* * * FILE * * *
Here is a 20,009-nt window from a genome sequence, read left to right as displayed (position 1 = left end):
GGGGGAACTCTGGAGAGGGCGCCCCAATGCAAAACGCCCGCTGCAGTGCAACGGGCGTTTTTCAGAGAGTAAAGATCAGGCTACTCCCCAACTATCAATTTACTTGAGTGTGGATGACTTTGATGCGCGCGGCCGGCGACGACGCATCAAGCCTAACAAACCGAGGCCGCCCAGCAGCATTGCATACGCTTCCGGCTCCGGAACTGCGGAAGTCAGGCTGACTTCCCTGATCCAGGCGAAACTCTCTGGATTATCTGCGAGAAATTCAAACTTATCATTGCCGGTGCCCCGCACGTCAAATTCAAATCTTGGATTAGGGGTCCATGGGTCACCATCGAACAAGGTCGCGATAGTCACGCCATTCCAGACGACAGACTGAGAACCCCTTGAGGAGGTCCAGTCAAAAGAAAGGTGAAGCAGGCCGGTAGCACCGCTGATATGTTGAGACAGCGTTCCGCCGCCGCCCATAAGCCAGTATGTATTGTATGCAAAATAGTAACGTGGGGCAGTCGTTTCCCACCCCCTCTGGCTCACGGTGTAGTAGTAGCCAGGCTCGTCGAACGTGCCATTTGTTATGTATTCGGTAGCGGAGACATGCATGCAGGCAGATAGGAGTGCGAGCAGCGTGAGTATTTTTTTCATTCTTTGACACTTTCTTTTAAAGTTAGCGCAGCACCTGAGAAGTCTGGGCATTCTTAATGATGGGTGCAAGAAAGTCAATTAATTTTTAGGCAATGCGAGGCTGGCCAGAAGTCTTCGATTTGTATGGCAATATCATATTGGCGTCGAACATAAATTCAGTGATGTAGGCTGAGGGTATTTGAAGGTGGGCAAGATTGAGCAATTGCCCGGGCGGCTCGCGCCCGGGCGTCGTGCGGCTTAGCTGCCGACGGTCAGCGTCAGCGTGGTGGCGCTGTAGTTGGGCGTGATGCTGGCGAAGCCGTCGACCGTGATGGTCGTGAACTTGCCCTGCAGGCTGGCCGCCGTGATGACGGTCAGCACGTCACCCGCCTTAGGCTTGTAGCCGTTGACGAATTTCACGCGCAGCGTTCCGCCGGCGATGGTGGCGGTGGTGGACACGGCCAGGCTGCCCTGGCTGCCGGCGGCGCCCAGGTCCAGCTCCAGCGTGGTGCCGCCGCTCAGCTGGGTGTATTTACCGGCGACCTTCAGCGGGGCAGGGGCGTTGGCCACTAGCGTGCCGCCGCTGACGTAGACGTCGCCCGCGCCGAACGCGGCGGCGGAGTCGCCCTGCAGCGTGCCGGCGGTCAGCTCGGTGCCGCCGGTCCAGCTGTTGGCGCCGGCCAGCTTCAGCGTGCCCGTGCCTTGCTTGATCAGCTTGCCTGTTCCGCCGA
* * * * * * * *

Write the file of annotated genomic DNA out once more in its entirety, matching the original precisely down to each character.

Here is a 20,009-nt window from a genome sequence, read left to right as displayed (position 1 = left end):
GGGGGAACTCTGGAGAGGGCGCCCCAATGCAAAACGCCCGCTGCAGTGCAACGGGCGTTTTTCAGAGAGTAAAGATCAGGCTACTCCCCAACTATCAATTTACTTGAGTGTGGATGACTTTGATGCGCGCGGCCGGCGACGACGCATCAAGCCTAACAAACCGAGGCCGCCCAGCAGCATTGCATACGCTTCCGGCTCCGGAACTGCGGAAGTCAGGCTGACTTCCCTGATCCAGGCGAAACTCTCTGGATTATCTGCGAGAAATTCAAACTTATCATTGCCGGTGCCCCGCACGTCAAATTCAAATCTTGGATTAGGGGTCCATGGGTCACCATCGAACAAGGTCGCGATAGTCACGCCATTCCAGACGACAGACTGAGAACCCCTTGAGGAGGTCCAGTCAAAAGAAAGGTGAAGCAGGCCGGTAGCACCGCTGATATGTTGAGACAGCGTTCCGCCGCCGCCCATAAGCCAGTATGTATTGTATGCAAAATAGTAACGTGGGGCAGTCGTTTCCCACCCCCTCTGGCTCACGGTGTAGTAGTAGCCAGGCTCGTCGAACGTGCCATTTGTTATGTATTCGGTAGCGGAGACATGCATGCAGGCAGATAGGAGTGCGAGCAGCGTGAGTATTTTTTTCATTCTTTGACACTTTCTTTTAAAGTTAGCGCAGCACCTGAGAAGTCTGGGCATTCTTAATGATGGGTGCAAGAAAGTCAATTAATTTTTAGGCAATGCGAGGCTGGCCAGAAGTCTTCGATTTGTATGGCAATATCATATTGGCGTCGAACATAAATTCAGTGATGTAGGCTGAGGGTATTTGAAGGTGGGCAAGATTGAGCAATTGCCCGGGCGGCTCGCGCCCGGGCGTCGTGCGGCTTAGCTGCCGACGGTCAGCGTCAGCGTGGTGGCGCTGTAGTTGGGCGTGATGCTGGCGAAGCCGTCGACCGTGATGGTCGTGAACTTGCCCTGCAGGCTGGCCGCCGTGATGACGGTCAGCACGTCACCCGCCTTAGGCTTGTAGCCGTTGACGAATTTCACGCGCAGCGTTCCGCCGGCGATGGTGGCGGTGGTGGACACGGCCAGGCTGCCCTGGCTGCCGGCGGCGCCCAGGTCCAGCTCCAGCGTGGTGCCGCCGCTCAGCTGGGTGTATTTACCGGCGACCTTCAGCGGGGCAGGGGCGTTGGCCACTAGCGTGCCGCCGCTGACGTAGACGTCGCCCGCGCCGAACGCGGCGGCGGAGTCGCCCTGCAGCGTGCCGGCGGTCAGCTCGGTGCCGCCGGTCCAGCTGTTGGCGCCGGCCAGCTTCAGCGTGCCCGTGCCTTGCTTGATCAGCTTGCCTGTTCCGCCGA